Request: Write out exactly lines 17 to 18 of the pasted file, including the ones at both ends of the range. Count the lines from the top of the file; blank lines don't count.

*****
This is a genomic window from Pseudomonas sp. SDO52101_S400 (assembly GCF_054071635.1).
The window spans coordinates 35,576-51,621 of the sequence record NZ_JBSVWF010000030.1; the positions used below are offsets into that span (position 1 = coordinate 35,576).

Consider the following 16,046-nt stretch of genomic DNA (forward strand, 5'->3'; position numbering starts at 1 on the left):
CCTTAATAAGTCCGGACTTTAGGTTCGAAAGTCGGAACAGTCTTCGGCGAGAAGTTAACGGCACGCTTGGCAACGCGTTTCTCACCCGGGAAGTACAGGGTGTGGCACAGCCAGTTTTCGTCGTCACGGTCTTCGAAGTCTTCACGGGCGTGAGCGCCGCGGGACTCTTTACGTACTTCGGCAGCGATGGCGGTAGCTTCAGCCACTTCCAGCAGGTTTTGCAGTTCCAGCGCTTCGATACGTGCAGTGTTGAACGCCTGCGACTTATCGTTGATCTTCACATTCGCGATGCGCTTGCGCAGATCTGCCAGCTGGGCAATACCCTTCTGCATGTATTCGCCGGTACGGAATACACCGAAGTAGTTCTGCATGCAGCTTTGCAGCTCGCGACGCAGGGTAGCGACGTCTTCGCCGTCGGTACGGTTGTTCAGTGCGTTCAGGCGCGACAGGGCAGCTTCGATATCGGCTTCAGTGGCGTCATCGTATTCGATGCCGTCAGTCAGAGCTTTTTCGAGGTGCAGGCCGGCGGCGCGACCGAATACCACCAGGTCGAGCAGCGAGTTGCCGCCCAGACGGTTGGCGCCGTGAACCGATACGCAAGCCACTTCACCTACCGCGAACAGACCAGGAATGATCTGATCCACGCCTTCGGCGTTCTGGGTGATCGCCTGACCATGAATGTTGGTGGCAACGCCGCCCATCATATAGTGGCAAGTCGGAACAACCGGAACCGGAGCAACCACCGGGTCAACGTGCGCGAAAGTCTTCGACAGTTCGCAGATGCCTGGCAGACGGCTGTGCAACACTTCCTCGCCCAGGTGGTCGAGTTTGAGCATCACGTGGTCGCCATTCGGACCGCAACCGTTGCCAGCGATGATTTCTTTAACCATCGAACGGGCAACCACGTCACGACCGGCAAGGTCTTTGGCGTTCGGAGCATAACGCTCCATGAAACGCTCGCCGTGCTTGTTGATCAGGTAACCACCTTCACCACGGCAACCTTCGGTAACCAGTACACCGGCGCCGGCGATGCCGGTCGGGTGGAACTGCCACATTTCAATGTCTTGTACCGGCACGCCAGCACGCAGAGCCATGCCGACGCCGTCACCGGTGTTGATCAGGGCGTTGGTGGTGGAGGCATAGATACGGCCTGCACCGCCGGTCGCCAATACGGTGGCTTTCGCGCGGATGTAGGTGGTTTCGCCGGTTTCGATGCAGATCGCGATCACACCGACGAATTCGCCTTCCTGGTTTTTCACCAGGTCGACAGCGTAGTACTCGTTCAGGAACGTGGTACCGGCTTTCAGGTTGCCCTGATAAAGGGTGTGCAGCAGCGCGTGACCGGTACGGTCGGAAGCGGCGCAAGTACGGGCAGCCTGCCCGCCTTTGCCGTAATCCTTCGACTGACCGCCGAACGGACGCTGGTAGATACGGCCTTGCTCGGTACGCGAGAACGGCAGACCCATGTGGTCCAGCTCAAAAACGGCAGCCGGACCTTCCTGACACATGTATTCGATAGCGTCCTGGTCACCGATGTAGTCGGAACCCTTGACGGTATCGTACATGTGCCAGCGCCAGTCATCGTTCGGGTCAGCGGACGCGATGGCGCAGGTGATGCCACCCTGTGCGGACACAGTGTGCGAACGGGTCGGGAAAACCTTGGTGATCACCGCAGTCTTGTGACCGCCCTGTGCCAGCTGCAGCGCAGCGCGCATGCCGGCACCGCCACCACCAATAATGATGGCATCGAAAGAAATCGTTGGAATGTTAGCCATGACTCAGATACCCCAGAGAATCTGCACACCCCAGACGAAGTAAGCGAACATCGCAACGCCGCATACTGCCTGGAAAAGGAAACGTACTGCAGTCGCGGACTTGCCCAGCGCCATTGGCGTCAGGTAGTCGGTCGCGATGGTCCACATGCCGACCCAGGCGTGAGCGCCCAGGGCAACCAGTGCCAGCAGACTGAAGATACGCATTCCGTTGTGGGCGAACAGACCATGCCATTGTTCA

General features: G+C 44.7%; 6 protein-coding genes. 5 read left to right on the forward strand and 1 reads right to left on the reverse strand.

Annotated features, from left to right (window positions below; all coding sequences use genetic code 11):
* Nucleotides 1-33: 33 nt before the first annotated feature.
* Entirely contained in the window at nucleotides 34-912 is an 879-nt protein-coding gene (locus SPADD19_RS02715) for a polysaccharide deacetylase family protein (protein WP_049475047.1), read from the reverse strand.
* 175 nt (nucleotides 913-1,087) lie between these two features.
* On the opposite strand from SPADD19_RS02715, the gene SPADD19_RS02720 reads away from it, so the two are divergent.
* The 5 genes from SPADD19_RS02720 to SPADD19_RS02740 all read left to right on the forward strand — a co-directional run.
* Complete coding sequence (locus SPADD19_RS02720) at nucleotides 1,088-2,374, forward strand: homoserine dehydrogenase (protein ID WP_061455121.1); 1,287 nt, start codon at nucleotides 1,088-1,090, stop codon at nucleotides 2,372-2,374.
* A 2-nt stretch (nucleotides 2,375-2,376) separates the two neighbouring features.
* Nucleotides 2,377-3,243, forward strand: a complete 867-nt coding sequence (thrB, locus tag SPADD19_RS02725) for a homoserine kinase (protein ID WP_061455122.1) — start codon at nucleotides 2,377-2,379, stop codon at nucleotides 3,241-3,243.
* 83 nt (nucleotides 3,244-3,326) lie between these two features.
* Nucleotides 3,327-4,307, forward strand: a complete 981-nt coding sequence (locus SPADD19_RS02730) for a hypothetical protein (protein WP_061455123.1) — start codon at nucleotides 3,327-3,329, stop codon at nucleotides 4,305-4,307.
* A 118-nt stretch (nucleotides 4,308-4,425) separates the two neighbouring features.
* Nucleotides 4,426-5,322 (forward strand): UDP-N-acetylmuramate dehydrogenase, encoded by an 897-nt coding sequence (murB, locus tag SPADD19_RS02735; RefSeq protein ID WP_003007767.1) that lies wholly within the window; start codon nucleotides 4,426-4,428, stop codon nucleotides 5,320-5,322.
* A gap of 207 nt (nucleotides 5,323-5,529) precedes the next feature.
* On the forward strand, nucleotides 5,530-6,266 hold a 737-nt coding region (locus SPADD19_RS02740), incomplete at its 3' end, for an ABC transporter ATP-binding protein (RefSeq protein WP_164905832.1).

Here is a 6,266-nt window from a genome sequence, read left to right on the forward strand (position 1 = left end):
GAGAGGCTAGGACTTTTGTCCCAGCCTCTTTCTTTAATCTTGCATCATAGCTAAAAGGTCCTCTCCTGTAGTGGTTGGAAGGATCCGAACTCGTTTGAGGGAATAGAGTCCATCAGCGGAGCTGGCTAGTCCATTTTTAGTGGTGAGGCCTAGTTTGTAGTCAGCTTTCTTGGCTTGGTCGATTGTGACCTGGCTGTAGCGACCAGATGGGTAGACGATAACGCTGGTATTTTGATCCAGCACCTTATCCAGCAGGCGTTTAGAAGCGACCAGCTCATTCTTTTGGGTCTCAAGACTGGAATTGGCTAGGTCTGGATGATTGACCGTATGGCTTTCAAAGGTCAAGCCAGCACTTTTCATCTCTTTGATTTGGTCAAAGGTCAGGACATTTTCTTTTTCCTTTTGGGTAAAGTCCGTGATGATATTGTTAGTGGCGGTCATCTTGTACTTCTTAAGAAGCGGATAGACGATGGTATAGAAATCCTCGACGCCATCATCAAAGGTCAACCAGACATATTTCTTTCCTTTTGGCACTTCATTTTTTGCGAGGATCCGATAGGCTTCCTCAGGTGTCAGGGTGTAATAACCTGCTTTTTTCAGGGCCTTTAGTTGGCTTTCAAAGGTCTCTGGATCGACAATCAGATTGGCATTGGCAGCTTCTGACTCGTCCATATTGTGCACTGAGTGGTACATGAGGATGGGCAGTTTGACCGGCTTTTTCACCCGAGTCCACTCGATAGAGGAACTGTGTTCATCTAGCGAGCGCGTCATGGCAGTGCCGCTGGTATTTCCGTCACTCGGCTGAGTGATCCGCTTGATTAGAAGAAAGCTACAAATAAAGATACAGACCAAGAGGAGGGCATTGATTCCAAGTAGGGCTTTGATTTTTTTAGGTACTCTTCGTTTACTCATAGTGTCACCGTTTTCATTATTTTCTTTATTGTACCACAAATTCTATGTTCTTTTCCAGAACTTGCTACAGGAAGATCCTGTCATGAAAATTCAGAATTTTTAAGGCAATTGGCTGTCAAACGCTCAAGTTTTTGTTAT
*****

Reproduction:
* A 118-nt stretch (nucleotides 4,308-4,425) separates the two neighbouring features.
* Nucleotides 4,426-5,322 (forward strand): UDP-N-acetylmuramate dehydrogenase, encoded by an 897-nt coding sequence (murB, locus tag SPADD19_RS02735; RefSeq protein ID WP_003007767.1) that lies wholly within the window; start codon nucleotides 4,426-4,428, stop codon nucleotides 5,320-5,322.